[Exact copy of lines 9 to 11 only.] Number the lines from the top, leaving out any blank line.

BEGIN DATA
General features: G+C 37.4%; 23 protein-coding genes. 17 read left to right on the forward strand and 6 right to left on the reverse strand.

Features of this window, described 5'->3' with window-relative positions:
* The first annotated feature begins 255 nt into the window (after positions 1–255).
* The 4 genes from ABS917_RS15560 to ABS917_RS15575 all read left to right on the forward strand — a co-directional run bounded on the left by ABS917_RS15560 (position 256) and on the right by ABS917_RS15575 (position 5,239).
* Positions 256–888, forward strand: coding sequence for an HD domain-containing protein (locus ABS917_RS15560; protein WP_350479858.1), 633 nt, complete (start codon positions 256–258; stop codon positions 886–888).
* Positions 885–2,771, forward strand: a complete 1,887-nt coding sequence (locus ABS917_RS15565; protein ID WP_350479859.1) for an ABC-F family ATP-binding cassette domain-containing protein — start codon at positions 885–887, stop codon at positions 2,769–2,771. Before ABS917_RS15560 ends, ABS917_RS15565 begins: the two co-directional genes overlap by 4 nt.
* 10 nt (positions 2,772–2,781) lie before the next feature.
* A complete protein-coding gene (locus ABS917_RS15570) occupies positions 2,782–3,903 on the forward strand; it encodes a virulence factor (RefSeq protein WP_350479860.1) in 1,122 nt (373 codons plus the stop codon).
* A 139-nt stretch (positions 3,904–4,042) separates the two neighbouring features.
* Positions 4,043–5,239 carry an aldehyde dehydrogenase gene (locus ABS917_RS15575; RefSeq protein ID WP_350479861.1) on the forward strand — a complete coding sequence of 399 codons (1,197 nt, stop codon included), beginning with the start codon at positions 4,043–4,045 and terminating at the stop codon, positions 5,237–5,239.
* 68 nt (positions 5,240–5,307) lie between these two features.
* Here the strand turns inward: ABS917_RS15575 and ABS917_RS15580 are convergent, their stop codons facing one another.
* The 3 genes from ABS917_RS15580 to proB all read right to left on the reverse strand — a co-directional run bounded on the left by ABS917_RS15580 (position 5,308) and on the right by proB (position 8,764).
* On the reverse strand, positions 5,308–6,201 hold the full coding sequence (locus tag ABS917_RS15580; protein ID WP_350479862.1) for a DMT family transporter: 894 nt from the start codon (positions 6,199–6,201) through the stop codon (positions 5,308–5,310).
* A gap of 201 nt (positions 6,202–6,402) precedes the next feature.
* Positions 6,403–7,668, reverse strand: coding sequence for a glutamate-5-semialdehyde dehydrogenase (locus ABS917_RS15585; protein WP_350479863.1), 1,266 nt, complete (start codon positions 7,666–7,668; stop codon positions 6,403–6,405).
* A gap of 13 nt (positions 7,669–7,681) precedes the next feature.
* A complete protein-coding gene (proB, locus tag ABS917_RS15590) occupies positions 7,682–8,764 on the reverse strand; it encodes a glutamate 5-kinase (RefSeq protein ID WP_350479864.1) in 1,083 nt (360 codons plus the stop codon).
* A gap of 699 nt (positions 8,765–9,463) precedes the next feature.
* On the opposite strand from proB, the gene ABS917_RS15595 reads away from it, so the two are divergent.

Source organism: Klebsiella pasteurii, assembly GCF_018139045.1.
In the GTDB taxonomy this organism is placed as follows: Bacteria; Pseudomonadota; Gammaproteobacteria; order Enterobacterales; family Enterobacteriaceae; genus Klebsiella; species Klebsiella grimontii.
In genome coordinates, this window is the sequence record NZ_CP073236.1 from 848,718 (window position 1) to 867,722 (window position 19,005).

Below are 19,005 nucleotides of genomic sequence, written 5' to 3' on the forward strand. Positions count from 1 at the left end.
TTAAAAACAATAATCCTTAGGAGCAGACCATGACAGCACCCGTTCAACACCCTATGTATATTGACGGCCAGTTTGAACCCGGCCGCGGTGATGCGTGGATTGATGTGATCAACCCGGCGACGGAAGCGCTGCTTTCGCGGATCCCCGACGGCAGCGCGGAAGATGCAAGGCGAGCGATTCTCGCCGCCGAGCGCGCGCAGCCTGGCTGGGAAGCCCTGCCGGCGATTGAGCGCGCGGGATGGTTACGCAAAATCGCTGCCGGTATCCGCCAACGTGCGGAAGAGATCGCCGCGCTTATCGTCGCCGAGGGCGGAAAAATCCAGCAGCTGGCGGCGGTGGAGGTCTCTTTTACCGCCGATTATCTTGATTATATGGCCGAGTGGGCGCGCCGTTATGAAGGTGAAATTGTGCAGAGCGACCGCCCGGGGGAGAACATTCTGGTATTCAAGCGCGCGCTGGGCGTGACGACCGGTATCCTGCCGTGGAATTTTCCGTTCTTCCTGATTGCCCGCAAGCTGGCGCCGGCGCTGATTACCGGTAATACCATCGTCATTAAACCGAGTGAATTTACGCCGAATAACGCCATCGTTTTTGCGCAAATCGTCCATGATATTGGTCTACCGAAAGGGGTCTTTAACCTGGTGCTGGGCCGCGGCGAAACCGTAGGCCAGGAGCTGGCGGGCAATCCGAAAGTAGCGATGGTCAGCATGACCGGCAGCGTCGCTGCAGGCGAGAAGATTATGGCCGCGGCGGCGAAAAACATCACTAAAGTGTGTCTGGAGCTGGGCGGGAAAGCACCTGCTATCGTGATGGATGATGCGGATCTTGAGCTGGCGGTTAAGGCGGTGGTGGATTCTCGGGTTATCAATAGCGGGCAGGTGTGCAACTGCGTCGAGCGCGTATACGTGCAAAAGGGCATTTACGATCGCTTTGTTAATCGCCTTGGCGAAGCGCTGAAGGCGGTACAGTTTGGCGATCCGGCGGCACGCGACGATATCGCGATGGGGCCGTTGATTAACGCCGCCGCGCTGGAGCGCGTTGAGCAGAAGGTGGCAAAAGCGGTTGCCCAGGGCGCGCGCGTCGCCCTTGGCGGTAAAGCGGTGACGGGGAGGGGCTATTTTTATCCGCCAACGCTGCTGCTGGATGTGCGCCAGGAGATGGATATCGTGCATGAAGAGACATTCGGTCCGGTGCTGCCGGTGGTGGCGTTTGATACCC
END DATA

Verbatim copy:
* A 139-nt stretch (positions 3,904–4,042) separates the two neighbouring features.
* Positions 4,043–5,239 carry an aldehyde dehydrogenase gene (locus ABS917_RS15575; RefSeq protein ID WP_350479861.1) on the forward strand — a complete coding sequence of 399 codons (1,197 nt, stop codon included), beginning with the start codon at positions 4,043–4,045 and terminating at the stop codon, positions 5,237–5,239.
* 68 nt (positions 5,240–5,307) lie between these two features.